The World Bank warned yesterday that if the Bush administration's program to reduce Third World debt is extended to Brazil and Argentina, governments of major industrial nations could be forced to accept much of the financial risk now borne by the world's biggest banks.

The two countries together owe $80 billion to commercial banks.

In a separate development yesterday, Brazil announced it would resume payments on its debt next year after a moratorium of 18 months. The Brazilian government said it would pay its foreign bankers $490 million early next year, roughly 30 percent of the $1.6 billion it should be paying by that time. A delegation of Brazilian experts, headed by chief debt negotiator Jorio Dauster, has been in New York since Sunday discussing ways to refinance the debt with creditors.

Another Latin American debtor, Uruguay, announced yesterday it had reached full agreement on restructuring its debt.

The World Bank's analysis accompanied the release of its annual world-debt tables, showing that the debt of the world's poorer countries resumed its rise this year after staying virtually unchanged from 1987 through 1989.

The World Bank's analysis reiterated the need for more private bank lending to companies and countries in the Third World, which it said "remains minimal."

The report in general gave a vote of confidence to the "good start" made by the the Bush administration in its Third World debt initiative, known as the Brady Plan, after Treasury Secretary Nicholas F. Brady. Still, the bank's report, in diplomatic language, cited some of the Brady Plan's shortcomings, among them that it does not address the debt problem of some low-income countries that borrowed heavily from quasi-government agencies rather than commercial banks.

Efforts are being made to address this through President Bush's new Enterprise for the Americas Initiative and other proposals.

The bank report calculated that in 1990, Brady Plan packages for the Philippines, Mexico and Costa Rica and a scheduled deal with Venezuela will reduce commercial bank debt by about $11.5 billion.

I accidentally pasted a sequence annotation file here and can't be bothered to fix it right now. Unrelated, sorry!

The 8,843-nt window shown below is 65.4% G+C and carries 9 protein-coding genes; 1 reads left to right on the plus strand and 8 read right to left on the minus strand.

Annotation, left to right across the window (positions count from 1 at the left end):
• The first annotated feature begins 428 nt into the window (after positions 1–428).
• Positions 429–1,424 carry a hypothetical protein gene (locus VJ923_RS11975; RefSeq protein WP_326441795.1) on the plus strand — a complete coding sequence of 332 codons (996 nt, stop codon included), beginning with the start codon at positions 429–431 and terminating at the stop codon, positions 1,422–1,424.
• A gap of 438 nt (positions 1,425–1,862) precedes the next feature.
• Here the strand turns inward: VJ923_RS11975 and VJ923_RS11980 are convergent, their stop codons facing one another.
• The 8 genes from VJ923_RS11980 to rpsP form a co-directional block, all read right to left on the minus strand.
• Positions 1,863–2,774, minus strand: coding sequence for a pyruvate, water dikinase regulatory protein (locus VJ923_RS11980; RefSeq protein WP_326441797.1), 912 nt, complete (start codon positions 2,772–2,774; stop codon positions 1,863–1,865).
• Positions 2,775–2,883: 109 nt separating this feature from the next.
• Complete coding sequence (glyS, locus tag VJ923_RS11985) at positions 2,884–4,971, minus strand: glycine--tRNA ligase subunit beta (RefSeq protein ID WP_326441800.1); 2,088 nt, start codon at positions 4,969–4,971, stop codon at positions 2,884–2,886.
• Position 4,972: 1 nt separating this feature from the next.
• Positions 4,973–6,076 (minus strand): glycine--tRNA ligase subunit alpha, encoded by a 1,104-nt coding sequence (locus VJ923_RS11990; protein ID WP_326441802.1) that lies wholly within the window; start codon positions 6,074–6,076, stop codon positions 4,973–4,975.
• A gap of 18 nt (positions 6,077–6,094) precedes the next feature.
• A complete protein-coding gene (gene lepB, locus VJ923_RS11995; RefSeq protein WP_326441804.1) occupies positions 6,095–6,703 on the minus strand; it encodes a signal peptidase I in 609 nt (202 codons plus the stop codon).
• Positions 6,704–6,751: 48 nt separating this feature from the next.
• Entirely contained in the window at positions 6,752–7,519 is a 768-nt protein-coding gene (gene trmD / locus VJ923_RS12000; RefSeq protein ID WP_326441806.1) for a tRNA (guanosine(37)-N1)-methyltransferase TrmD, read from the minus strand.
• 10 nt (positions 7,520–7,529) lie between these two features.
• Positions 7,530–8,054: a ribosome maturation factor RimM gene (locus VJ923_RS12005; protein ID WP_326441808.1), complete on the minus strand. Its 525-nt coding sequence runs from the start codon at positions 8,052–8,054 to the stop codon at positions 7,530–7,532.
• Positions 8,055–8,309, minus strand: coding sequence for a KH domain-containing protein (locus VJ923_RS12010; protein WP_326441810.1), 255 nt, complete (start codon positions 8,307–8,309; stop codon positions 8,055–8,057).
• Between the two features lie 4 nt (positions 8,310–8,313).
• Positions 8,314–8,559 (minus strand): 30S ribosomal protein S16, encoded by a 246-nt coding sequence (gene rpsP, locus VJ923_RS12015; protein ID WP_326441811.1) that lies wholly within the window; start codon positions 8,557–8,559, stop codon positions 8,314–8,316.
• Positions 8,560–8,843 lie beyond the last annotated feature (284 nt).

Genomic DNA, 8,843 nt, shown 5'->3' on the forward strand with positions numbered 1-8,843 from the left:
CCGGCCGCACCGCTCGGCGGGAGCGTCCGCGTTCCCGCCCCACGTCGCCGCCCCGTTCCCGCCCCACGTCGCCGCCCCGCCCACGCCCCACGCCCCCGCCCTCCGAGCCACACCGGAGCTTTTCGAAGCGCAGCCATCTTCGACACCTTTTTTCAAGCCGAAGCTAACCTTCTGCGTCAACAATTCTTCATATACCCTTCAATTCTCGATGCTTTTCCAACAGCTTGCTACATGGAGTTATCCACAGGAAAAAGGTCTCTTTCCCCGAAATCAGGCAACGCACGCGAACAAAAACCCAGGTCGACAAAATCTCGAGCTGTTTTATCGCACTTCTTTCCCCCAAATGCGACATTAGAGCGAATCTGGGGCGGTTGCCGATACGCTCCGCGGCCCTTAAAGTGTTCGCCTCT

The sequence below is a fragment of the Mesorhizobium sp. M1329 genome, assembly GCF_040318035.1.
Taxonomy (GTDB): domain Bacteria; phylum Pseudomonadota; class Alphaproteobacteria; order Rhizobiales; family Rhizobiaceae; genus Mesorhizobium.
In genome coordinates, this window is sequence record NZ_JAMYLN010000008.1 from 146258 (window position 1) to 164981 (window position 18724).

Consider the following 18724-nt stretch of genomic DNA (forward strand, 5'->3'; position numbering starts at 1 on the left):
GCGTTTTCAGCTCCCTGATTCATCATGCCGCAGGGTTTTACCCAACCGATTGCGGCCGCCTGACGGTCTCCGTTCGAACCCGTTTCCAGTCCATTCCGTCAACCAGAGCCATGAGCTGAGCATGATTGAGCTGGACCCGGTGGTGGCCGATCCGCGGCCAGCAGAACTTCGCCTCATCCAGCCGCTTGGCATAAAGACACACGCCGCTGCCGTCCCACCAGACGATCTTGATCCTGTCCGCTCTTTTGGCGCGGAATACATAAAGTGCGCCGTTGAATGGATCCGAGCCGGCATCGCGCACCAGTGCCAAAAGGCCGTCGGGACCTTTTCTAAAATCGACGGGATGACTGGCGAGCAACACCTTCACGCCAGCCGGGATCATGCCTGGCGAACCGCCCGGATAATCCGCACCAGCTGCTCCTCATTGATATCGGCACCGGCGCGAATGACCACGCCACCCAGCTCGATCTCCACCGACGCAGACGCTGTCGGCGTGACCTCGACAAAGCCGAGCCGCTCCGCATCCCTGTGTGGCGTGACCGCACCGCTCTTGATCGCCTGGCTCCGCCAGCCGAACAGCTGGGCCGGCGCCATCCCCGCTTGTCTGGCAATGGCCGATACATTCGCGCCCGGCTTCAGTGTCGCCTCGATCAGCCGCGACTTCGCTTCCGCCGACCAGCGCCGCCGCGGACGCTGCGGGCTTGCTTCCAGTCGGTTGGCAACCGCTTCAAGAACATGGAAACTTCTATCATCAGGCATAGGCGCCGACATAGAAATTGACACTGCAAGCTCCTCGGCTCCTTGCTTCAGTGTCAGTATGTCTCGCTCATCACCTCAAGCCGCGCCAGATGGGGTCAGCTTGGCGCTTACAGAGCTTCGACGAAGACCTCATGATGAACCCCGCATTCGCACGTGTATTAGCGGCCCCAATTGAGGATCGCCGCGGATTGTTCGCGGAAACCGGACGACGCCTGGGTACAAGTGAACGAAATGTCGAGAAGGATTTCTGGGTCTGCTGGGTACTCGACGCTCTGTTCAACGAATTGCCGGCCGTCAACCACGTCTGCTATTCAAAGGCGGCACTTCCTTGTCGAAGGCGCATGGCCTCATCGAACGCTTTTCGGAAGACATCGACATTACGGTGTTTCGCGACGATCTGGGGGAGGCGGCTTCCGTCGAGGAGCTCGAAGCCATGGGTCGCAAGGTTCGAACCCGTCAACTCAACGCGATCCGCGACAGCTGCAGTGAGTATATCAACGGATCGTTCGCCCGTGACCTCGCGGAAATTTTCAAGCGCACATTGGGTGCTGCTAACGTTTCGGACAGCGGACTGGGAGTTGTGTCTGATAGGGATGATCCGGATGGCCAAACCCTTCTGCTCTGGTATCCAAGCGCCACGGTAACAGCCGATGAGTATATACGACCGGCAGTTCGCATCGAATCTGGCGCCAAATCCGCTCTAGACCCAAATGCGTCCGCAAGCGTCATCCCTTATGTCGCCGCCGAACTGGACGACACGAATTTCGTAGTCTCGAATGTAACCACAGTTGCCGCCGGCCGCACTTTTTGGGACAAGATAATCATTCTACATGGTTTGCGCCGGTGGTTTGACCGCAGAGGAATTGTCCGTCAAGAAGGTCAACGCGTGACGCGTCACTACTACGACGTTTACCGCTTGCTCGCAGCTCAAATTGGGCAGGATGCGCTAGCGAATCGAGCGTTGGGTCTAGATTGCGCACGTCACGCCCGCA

Resources accumulated for Brady Plan operations for the three-year period starting in 1989 appear adequate, but the report suggested that "continuation of official support and additional resources may be needed."

The bank said that "overall, the debt crisis is somewhat less severe than {it was} two years ago," crediting the Brady Plan and various other debt relief programs.

The total was up more than 6 percent to $1.341 trillion dollars, reflecting both additional loans and a "substantial appreciation in the dollar value" of loans denominated in other currencies, the report said.

But the bank report emphasized the danger of increased exposure for itself and other official lenders. Two-thirds of the funds for Brady Plan debt relief operations are provided by the World Bank and the International Monetary Fund, whose capital is provided by the taxpayers of their member nations. Separately, Japan provides the remaining one-third.

If Brady Plan deals are struck with Brazil and Argentina, the bank report said it "would increase official exposure to those countries significantly, if carried out under the terms and mechanisms used so far. ... The Brady initiative will increase the official sector's exposure further, and correspondingly, increase its risk."

World Bank officials said, "We have to be careful how these deals are done" because the amount of the debt involved is so large.